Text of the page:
A 65-year-old man who was referred to our hospital for an evaluation of high metabolic activity in 18Fluorodeoxyglucose-PET- in the area of the gluteus maximus muscle (SUV max 10.6).
Patient with primary MALT lymphoma (mucosa-associated lymphoid tissue lymphoma) of the left kidney treated with 8 cycles of chemotherapy (RCVP – rituximab, cyclophosphamide, vincristine, prednisolone) with good response.
Laboratory tests: Autoimmune haemolytic anaemia.
Symptoms: Persistent low back pain.
MRI (magnetic resonance imaging) of the sacroiliac joint (3T scanner) was performed using T2-weighted, T1-weighted, STIR, diffusion-weighted imaging, and fat-saturated contrast-enhanced T1-weighted sequences.
Figure 1. Transverse T2-weighted magnetic resonance image showing increased T2 signal intensity over the left sacroiliac joint and the left gluteus maximus muscle. Irregular fluid collection (hyperintense in T2) was noted posterior to the left sacroiliac joint.
Figure 2. T1-weighted magnetic resonance image showing decreased T1 signal intensity over the left sacroiliac joint.
Figure 3. T1-weighted with fat saturation and gadolinium-enhanced image show the bone marrow oedema in left sacroiliac joint, overlying soft tissue swelling, left gluteal muscles abscess and multilocular abscess involving the left sacroiliac joint.
Figure 4. Sagittal gadolinium-enhanced T1-weighted with fat saturation image shows a rim enhancement area indicating an abscess and bone-marrow oedema.
Figure 5. Diffusion-weighted imaging clearly demonstrates the extension of the abscesses.
MRI examination shows: left sacroiliitis and osteomyelitis; with extensive abscess formation spreading dorsally to the gluteal region; left sacroiliac joint space was enlarged; the joint margins revealed significant destruction and irregularity.
Background: Skeletal tuberculosis comprises approximately 3–5% of all tuberculoses. The sacroiliac joint is involved in 3–9%. Isolated sacroiliac involvement is very rare. [1, 2]
Clinical Perspective: It usually presents as vague back pain. Tuberculous sacroiliitis is frequently missed because of their vague and non-specific clinical presentation. [1, 3]
Imaging Perspective: Radiographs and ultrasound are usually negative during the early course of the disease. The bone scan is helpful for patients with suspected skeletal infection and poorly localising symptoms. MRI is very helpful in the early diagnosis of the disease. [2, 3]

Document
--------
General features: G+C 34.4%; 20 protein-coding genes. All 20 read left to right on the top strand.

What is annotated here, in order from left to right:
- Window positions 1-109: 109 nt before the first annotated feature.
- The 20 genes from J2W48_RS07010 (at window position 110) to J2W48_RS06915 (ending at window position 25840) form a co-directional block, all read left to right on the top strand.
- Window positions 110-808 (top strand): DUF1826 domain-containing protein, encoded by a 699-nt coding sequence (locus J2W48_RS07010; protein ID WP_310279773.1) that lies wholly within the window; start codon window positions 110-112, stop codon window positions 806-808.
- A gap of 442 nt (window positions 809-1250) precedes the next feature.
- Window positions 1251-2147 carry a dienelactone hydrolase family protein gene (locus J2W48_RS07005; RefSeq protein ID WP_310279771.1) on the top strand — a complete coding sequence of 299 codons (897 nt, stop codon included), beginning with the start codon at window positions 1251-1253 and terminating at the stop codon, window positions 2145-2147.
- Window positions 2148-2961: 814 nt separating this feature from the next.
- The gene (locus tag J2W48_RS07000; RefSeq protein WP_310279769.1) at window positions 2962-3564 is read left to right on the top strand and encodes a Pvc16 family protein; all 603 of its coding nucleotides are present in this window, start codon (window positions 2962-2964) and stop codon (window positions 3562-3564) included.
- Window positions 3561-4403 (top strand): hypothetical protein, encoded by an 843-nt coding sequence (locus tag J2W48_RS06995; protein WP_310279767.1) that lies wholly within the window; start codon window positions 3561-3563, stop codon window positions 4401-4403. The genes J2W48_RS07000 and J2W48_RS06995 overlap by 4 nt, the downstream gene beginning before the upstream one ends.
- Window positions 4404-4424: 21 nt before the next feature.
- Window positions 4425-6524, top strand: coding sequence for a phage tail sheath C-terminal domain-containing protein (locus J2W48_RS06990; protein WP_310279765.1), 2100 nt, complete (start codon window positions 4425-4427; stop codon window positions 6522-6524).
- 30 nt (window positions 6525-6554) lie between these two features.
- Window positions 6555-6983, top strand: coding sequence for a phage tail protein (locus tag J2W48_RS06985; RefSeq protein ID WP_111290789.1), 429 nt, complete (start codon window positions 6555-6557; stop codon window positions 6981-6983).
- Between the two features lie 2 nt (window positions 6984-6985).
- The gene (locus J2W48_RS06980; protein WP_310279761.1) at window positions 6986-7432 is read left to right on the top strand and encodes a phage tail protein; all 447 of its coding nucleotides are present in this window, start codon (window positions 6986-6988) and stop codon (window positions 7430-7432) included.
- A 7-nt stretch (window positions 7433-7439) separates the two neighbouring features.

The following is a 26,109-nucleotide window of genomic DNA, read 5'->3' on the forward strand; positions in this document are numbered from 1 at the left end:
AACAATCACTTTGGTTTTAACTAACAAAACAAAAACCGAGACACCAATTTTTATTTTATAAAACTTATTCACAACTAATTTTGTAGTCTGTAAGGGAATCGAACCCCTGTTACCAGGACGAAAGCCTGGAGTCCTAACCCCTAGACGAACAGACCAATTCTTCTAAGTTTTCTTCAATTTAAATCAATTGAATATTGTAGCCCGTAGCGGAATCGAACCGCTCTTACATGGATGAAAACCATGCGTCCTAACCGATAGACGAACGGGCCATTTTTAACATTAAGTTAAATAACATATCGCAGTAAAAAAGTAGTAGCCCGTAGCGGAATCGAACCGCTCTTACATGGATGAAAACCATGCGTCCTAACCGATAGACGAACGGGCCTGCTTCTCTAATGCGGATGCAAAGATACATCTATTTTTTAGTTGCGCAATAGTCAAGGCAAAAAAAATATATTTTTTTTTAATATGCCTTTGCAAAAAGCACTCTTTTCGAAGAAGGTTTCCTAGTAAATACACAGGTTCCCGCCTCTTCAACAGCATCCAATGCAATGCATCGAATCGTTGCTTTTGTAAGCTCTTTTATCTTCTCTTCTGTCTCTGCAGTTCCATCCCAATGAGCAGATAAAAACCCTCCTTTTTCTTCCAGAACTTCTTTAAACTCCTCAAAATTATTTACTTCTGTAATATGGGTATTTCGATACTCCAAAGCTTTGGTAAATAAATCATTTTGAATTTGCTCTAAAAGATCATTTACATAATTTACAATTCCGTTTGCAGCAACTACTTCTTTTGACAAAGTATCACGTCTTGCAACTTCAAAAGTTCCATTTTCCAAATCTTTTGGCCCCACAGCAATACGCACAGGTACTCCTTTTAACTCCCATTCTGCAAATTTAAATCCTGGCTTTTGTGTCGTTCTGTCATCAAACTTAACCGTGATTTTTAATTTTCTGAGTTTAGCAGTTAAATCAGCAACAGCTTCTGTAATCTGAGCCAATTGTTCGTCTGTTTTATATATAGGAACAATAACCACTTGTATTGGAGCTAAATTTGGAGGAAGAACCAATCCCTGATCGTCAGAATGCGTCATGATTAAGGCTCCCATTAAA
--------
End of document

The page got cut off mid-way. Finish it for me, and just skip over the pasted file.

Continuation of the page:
Magnetic resonance imaging (MRI) is the most sensitive modality for diagnosing sacroiliitis. MRI can evaluate cartilage integrity, ligaments, and detect osseous oedema and erosion. STIR images are sensitive for demonstrating bone oedema adjacent to the infected joint. Axial T2-weighted scans demonstrate small joint effusions and adjacent muscle inflammation as a high-signal area. Use of intravenous Gd-DTPA contrast enables the identification or exclusion of an abscess. Definitive diagnosis is obtained by fine needle aspiration or open biopsy. A diagnostic aspiration or closed needle biopsy of the sacroiliac joint is appropriate when the disease is in its early stages with minimal joint destruction. An open biopsy is essential when the aspirate yields no growth. Open debridement should be done in those not responding to conservative management and when an abscess is observed. [1, 2, 3, 4]
Outcome: Most of the patients can be cured with first-line antitubercular drugs, but few might develop multidrug resistance and require second-line drugs. The recommended treatment duration of extrapulmonary tuberculosis is 6–9 months. Operative intervention is required when the patient is not responding to an adequate trial of chemotherapy. [1, 3]
Teaching Points: Early detection of the disease and treatment are key factors in the successful management of the disease. If osteoarticular tuberculosis is diagnosed and treated at an early stage, the large majority of patients are expected to achieve healing with near-normal function. [1, 3, 5)
Written informed patient consent for publication has been obtained.
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